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Tim Sandle Oct 13, 2022 4:00:00 PM 2 min read

Necessity of cleanroom socks for cleanroom entry

Most of the microbial contamination within the pharmaceutical facility can be traced to humans working in cleanrooms. Therefore, risk-based thinking necessitates taking steps to reduce the likelihood of personnel derived contamination and one such measure includes improving and expanding the range of cleanroom clothing. Improvements to the design and degree of coverage provided by cleanroom clothing has developed through an iterative process, with aseptic areas gravitating towards the complete coverage of skin (and with the final piece of the human jigsaw being the introduction of goggles). The contamination control intention is to cover all facial skin and prevent the shedding of droplets and particles.

With the new version of EU GMP Annex 1 (issued in August 2022) a new clothing element was introduced – the requirement to wear cleanroom socks prior to entry into Grade C and Grade B cleanrooms (this is something achieved by undertaking a pre-change, to remove outdoor clothing, in a controlled-not-classified area). This requirement appears on page 20, under section 7.14:

“Outdoor clothing including socks (other than personal underwear) should not be brought into changing rooms leading directly to grade B and C areas. Single or two-piece facility trouser suits, covering the full length of the arms and the legs, and facility socks covering the feet, should be worn before entry to change rooms for grades B and C. Facility suits and socks should not present a risk of contamination to the gowning area or processes.”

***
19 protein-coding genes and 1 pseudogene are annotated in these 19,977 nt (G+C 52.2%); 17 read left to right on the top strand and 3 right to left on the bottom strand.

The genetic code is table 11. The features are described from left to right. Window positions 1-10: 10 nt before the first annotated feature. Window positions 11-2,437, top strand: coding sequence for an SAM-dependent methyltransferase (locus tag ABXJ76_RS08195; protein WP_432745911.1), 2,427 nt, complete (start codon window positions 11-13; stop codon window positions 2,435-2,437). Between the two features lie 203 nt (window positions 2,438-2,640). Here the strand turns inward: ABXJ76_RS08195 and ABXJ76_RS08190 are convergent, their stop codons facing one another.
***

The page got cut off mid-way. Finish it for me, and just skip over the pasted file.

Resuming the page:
With this requirement, personnel need to change from outdoor clothing into suitable tunics, including changing their socks (and shoes) under controlled-not-classified (CNC) conditions, prior to presenting themselves to a Grade C or Grade B changing room. This fits with one of the fundamentals with a facility contamination control strategy: personnel are the primary source of contamination in cleanrooms(2) and the process of minimising contamination begins by reducing the level of contamination presented to changing rooms through special clothing that reduces the particulate emission rate(3). Reducing the microbial load in changing rooms reduces the levels presented to the cleanroom suite.

The reasoning behind the inclusion of cleanroom socks is to address issue of microbial contamination both on feet and on the external surfaces of personal socks, together with the release of oils and perspiration, and the additional risks arising from foot health. These various factors are examined.

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